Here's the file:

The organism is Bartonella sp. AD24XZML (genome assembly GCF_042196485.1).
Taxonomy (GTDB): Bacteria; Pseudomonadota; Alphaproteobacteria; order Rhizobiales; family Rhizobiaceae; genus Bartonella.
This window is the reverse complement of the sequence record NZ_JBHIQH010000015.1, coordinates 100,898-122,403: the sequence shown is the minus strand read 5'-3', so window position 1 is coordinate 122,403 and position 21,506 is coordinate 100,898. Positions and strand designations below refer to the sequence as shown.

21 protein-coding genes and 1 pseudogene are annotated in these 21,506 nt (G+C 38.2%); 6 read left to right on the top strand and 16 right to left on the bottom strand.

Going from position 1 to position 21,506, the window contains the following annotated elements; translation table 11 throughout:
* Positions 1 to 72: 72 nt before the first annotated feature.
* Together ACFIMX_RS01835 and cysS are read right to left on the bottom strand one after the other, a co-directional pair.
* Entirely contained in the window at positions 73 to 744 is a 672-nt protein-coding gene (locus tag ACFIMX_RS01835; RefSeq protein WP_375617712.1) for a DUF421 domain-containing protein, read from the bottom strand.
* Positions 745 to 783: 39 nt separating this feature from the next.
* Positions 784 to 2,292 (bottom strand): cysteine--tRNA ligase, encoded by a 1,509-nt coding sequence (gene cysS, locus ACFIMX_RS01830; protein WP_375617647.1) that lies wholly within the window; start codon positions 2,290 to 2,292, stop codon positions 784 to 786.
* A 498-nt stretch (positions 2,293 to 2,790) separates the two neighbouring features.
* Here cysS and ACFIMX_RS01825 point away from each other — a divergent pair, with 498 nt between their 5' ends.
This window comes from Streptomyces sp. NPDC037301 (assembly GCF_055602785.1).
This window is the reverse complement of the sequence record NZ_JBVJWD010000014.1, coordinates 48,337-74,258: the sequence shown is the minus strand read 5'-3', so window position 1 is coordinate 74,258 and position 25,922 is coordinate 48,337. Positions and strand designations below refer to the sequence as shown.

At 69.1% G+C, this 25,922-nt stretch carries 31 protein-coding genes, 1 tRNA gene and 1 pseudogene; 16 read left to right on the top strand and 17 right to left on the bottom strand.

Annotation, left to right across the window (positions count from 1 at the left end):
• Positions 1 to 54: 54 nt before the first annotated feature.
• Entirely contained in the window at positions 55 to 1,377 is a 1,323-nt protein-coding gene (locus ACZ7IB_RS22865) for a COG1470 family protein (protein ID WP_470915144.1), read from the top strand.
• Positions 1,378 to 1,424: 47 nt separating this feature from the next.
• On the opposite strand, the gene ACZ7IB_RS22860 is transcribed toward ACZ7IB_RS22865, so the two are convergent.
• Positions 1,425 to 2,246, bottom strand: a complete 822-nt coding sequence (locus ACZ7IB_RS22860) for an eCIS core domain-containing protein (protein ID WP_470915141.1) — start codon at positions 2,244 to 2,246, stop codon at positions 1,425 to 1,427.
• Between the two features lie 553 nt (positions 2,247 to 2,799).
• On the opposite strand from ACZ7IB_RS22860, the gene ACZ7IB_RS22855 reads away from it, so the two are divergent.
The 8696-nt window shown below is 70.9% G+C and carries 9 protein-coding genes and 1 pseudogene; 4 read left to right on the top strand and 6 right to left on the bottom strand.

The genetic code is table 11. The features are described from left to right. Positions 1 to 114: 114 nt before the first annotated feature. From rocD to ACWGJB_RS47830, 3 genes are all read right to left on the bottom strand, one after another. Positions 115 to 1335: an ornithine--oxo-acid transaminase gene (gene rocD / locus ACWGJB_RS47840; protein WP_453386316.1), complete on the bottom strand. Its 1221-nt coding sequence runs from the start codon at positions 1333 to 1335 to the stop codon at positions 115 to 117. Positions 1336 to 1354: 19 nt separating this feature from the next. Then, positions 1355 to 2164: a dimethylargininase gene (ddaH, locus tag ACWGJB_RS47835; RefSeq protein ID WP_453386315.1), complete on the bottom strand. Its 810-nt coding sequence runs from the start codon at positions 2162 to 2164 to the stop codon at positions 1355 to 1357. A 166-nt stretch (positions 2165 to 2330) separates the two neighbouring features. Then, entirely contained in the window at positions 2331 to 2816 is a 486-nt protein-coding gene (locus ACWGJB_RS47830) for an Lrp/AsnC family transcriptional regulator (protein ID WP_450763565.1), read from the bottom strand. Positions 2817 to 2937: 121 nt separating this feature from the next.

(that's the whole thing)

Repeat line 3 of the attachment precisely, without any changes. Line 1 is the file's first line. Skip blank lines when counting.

This window is the reverse complement of the sequence record NZ_JBHIQH010000015.1, coordinates 100,898-122,403: the sequence shown is the minus strand read 5'-3', so window position 1 is coordinate 122,403 and position 21,506 is coordinate 100,898. Positions and strand designations below refer to the sequence as shown.